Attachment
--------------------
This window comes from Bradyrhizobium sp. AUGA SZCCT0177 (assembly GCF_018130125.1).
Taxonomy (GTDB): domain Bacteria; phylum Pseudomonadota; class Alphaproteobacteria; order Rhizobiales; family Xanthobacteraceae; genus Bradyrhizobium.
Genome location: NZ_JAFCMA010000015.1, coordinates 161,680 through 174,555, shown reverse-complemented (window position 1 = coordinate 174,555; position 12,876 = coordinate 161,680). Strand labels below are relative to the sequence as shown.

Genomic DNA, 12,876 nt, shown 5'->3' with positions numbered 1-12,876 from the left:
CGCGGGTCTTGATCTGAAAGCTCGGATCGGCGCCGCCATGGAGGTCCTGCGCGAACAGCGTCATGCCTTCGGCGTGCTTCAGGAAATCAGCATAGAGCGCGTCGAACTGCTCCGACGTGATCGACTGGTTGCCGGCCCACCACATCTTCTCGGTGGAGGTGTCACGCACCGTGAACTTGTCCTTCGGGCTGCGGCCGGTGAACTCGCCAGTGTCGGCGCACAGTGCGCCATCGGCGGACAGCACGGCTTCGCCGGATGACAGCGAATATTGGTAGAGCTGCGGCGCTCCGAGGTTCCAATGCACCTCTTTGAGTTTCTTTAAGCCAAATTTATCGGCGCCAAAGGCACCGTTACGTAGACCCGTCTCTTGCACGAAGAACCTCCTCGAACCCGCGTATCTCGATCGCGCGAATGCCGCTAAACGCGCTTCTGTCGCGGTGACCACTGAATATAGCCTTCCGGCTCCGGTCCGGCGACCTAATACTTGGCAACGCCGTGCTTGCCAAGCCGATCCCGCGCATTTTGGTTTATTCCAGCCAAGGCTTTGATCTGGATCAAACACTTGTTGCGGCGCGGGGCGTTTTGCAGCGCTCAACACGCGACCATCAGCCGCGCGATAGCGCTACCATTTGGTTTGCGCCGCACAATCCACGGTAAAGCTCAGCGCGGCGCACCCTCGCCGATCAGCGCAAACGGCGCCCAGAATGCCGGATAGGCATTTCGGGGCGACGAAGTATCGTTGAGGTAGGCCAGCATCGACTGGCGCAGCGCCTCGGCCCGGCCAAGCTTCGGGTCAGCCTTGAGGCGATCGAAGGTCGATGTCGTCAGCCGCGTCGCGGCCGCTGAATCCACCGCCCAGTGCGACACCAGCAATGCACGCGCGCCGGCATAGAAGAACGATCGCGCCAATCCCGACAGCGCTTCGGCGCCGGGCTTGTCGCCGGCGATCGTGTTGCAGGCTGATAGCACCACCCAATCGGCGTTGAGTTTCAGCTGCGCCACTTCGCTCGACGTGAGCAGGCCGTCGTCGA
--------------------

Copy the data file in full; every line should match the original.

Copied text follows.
This window comes from Bradyrhizobium sp. AUGA SZCCT0177 (assembly GCF_018130125.1).
Taxonomy (GTDB): domain Bacteria; phylum Pseudomonadota; class Alphaproteobacteria; order Rhizobiales; family Xanthobacteraceae; genus Bradyrhizobium.
Genome location: NZ_JAFCMA010000015.1, coordinates 161,680 through 174,555, shown reverse-complemented (window position 1 = coordinate 174,555; position 12,876 = coordinate 161,680). Strand labels below are relative to the sequence as shown.

Genomic DNA, 12,876 nt, shown 5'->3' with positions numbered 1-12,876 from the left:
CGCGGGTCTTGATCTGAAAGCTCGGATCGGCGCCGCCATGGAGGTCCTGCGCGAACAGCGTCATGCCTTCGGCGTGCTTCAGGAAATCAGCATAGAGCGCGTCGAACTGCTCCGACGTGATCGACTGGTTGCCGGCCCACCACATCTTCTCGGTGGAGGTGTCACGCACCGTGAACTTGTCCTTCGGGCTGCGGCCGGTGAACTCGCCAGTGTCGGCGCACAGTGCGCCATCGGCGGACAGCACGGCTTCGCCGGATGACAGCGAATATTGGTAGAGCTGCGGCGCTCCGAGGTTCCAATGCACCTCTTTGAGTTTCTTTAAGCCAAATTTATCGGCGCCAAAGGCACCGTTACGTAGACCCGTCTCTTGCACGAAGAACCTCCTCGAACCCGCGTATCTCGATCGCGCGAATGCCGCTAAACGCGCTTCTGTCGCGGTGACCACTGAATATAGCCTTCCGGCTCCGGTCCGGCGACCTAATACTTGGCAACGCCGTGCTTGCCAAGCCGATCCCGCGCATTTTGGTTTATTCCAGCCAAGGCTTTGATCTGGATCAAACACTTGTTGCGGCGCGGGGCGTTTTGCAGCGCTCAACACGCGACCATCAGCCGCGCGATAGCGCTACCATTTGGTTTGCGCCGCACAATCCACGGTAAAGCTCAGCGCGGCGCACCCTCGCCGATCAGCGCAAACGGCGCCCAGAATGCCGGATAGGCATTTCGGGGCGACGAAGTATCGTTGAGGTAGGCCAGCATCGACTGGCGCAGCGCCTCGGCCCGGCCAAGCTTCGGGTCAGCCTTGAGGCGATCGAAGGTCGATGTCGTCAGCCGCGTCGCGGCCGCTGAATCCACCGCCCAGTGCGACACCAGCAATGCACGCGCGCCGGCATAGAAGAACGATCGCGCCAATCCCGACAGCGCTTCGGCGCCGGGCTTGTCGCCGGCGATCGTGTTGCAGGCTGATAGCACCACCCAATCGGCGTTGAGTTTCAGCTGCGCCACTTCGCTCGACGTGAGCAGGCCGTCGTCGA